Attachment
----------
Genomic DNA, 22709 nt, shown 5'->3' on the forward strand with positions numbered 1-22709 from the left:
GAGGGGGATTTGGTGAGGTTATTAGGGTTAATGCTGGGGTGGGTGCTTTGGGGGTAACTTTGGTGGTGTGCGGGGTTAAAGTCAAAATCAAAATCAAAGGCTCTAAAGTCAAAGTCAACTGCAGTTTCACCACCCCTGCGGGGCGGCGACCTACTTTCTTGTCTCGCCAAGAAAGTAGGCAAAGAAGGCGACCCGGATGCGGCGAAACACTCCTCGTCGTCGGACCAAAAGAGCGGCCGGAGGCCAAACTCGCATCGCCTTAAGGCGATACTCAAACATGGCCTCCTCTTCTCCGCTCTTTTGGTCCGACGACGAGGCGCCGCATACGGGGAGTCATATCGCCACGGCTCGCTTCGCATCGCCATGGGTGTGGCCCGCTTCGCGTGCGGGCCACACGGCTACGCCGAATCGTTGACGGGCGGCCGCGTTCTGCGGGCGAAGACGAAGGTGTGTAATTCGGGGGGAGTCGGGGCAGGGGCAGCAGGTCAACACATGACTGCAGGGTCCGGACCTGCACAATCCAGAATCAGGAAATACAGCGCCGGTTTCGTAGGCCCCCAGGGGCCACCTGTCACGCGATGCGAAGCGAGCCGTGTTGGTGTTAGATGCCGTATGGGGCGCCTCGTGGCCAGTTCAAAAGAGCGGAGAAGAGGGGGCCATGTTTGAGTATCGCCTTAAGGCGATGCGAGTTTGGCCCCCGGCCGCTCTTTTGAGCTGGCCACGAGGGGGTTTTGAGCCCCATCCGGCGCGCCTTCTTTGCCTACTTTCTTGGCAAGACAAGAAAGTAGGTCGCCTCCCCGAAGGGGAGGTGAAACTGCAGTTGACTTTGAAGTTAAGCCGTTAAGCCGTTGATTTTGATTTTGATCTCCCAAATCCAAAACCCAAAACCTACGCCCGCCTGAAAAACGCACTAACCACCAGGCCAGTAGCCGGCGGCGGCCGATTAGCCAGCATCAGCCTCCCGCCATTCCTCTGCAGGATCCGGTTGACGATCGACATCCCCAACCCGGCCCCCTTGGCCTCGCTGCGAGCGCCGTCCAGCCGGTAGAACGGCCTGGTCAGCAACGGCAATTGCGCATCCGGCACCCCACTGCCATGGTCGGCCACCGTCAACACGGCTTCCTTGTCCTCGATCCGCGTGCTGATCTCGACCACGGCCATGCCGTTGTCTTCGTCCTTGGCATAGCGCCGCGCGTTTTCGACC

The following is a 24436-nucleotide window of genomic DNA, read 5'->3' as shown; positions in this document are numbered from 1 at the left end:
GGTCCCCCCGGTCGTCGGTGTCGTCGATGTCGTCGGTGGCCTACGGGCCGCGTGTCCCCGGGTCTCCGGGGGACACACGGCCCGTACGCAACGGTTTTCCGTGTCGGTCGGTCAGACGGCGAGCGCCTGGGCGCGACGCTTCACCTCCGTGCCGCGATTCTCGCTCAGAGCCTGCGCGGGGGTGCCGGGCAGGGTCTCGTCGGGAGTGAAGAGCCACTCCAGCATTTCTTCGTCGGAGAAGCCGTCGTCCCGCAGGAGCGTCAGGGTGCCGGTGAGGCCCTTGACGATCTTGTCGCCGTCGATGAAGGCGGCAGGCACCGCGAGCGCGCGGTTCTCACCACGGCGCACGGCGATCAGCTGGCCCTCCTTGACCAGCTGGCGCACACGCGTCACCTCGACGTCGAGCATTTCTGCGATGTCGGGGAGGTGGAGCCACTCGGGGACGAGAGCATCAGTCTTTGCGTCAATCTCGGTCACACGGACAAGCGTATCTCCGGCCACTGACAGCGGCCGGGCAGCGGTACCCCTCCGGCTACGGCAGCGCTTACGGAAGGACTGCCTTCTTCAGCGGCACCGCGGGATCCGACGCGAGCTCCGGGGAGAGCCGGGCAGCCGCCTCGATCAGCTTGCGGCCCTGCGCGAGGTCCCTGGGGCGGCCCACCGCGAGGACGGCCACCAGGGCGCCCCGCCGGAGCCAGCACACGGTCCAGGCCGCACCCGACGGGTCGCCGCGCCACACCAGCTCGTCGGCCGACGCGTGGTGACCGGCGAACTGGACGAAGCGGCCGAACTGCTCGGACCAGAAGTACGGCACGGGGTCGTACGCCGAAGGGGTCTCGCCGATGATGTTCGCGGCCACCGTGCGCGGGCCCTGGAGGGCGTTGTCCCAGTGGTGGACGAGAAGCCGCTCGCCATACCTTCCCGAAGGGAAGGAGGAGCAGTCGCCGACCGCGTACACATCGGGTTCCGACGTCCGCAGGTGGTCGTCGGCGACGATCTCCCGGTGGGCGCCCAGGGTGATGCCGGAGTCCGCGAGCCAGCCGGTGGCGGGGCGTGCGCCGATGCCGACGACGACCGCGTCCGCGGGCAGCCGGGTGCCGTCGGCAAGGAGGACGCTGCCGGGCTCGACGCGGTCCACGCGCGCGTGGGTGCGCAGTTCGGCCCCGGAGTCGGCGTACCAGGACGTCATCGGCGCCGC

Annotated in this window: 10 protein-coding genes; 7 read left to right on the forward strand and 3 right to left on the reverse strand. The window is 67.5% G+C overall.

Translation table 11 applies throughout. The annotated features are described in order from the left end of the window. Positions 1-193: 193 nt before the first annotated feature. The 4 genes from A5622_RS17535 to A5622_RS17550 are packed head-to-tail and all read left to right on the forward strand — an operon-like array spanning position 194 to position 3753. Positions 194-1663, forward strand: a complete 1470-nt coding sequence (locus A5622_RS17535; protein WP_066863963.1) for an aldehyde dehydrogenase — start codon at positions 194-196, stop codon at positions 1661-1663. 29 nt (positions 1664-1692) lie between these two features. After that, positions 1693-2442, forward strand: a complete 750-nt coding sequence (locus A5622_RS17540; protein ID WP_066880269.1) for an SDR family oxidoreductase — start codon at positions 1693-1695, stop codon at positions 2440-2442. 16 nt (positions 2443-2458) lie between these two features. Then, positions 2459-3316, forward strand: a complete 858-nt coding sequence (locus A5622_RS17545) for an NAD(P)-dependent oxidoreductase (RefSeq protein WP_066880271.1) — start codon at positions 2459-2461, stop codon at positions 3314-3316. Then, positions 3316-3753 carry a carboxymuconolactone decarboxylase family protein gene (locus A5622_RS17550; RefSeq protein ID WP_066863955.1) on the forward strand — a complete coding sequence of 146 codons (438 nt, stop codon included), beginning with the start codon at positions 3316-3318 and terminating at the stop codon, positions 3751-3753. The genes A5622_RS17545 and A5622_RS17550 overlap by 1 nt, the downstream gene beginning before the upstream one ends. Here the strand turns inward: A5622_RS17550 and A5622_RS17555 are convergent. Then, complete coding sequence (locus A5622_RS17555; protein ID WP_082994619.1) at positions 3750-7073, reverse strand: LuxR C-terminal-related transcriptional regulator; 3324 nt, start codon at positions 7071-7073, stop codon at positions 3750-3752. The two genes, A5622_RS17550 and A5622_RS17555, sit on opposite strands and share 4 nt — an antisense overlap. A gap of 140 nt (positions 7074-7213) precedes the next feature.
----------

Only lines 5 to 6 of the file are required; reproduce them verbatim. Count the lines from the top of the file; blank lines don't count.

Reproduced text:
Annotated in this window: 10 protein-coding genes; 7 read left to right on the forward strand and 3 right to left on the reverse strand. The window is 67.5% G+C overall.

Translation table 11 applies throughout. The annotated features are described in order from the left end of the window. Positions 1-193: 193 nt before the first annotated feature. The 4 genes from A5622_RS17535 to A5622_RS17550 are packed head-to-tail and all read left to right on the forward strand — an operon-like array spanning position 194 to position 3753. Positions 194-1663, forward strand: a complete 1470-nt coding sequence (locus A5622_RS17535; protein WP_066863963.1) for an aldehyde dehydrogenase — start codon at positions 194-196, stop codon at positions 1661-1663. 29 nt (positions 1664-1692) lie between these two features. After that, positions 1693-2442, forward strand: a complete 750-nt coding sequence (locus A5622_RS17540; protein ID WP_066880269.1) for an SDR family oxidoreductase — start codon at positions 1693-1695, stop codon at positions 2440-2442. 16 nt (positions 2443-2458) lie between these two features. Then, positions 2459-3316, forward strand: a complete 858-nt coding sequence (locus A5622_RS17545) for an NAD(P)-dependent oxidoreductase (RefSeq protein WP_066880271.1) — start codon at positions 2459-2461, stop codon at positions 3314-3316. Then, positions 3316-3753 carry a carboxymuconolactone decarboxylase family protein gene (locus A5622_RS17550; RefSeq protein ID WP_066863955.1) on the forward strand — a complete coding sequence of 146 codons (438 nt, stop codon included), beginning with the start codon at positions 3316-3318 and terminating at the stop codon, positions 3751-3753. The genes A5622_RS17545 and A5622_RS17550 overlap by 1 nt, the downstream gene beginning before the upstream one ends. Here the strand turns inward: A5622_RS17550 and A5622_RS17555 are convergent. Then, complete coding sequence (locus A5622_RS17555; protein ID WP_082994619.1) at positions 3750-7073, reverse strand: LuxR C-terminal-related transcriptional regulator; 3324 nt, start codon at positions 7071-7073, stop codon at positions 3750-3752. The two genes, A5622_RS17550 and A5622_RS17555, sit on opposite strands and share 4 nt — an antisense overlap. A gap of 140 nt (positions 7074-7213) precedes the next feature.